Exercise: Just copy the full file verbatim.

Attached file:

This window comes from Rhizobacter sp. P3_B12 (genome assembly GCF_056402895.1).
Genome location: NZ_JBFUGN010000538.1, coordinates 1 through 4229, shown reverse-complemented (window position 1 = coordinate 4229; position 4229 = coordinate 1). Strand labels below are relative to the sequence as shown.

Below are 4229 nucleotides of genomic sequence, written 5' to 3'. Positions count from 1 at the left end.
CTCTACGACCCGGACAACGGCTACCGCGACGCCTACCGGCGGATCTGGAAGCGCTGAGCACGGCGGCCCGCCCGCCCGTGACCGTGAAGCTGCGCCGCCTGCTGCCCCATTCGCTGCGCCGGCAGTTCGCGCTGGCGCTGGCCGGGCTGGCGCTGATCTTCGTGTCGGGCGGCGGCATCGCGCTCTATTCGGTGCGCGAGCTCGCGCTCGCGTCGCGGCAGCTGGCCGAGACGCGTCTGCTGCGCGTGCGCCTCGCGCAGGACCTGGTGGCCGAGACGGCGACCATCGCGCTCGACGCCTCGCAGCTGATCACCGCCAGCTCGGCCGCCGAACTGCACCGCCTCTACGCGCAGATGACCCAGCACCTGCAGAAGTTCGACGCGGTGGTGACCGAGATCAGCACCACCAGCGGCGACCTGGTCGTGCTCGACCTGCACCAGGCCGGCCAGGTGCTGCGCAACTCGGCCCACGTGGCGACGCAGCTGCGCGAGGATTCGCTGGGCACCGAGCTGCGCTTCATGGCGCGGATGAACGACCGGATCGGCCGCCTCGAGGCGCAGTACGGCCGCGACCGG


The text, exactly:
This window comes from Rhizobacter sp. P3_B12 (genome assembly GCF_056402895.1).
Genome location: NZ_JBFUGN010000538.1, coordinates 1 through 4229, shown reverse-complemented (window position 1 = coordinate 4229; position 4229 = coordinate 1). Strand labels below are relative to the sequence as shown.

Below are 4229 nucleotides of genomic sequence, written 5' to 3'. Positions count from 1 at the left end.
CTCTACGACCCGGACAACGGCTACCGCGACGCCTACCGGCGGATCTGGAAGCGCTGAGCACGGCGGCCCGCCCGCCCGTGACCGTGAAGCTGCGCCGCCTGCTGCCCCATTCGCTGCGCCGGCAGTTCGCGCTGGCGCTGGCCGGGCTGGCGCTGATCTTCGTGTCGGGCGGCGGCATCGCGCTCTATTCGGTGCGCGAGCTCGCGCTCGCGTCGCGGCAGCTGGCCGAGACGCGTCTGCTGCGCGTGCGCCTCGCGCAGGACCTGGTGGCCGAGACGGCGACCATCGCGCTCGACGCCTCGCAGCTGATCACCGCCAGCTCGGCCGCCGAACTGCACCGCCTCTACGCGCAGATGACCCAGCACCTGCAGAAGTTCGACGCGGTGGTGACCGAGATCAGCACCACCAGCGGCGACCTGGTCGTGCTCGACCTGCACCAGGCCGGCCAGGTGCTGCGCAACTCGGCCCACGTGGCGACGCAGCTGCGCGAGGATTCGCTGGGCACCGAGCTGCGCTTCATGGCGCGGATGAACGACCGGATCGGCCGCCTCGAGGCGCAGTACGGCCGCGACCGG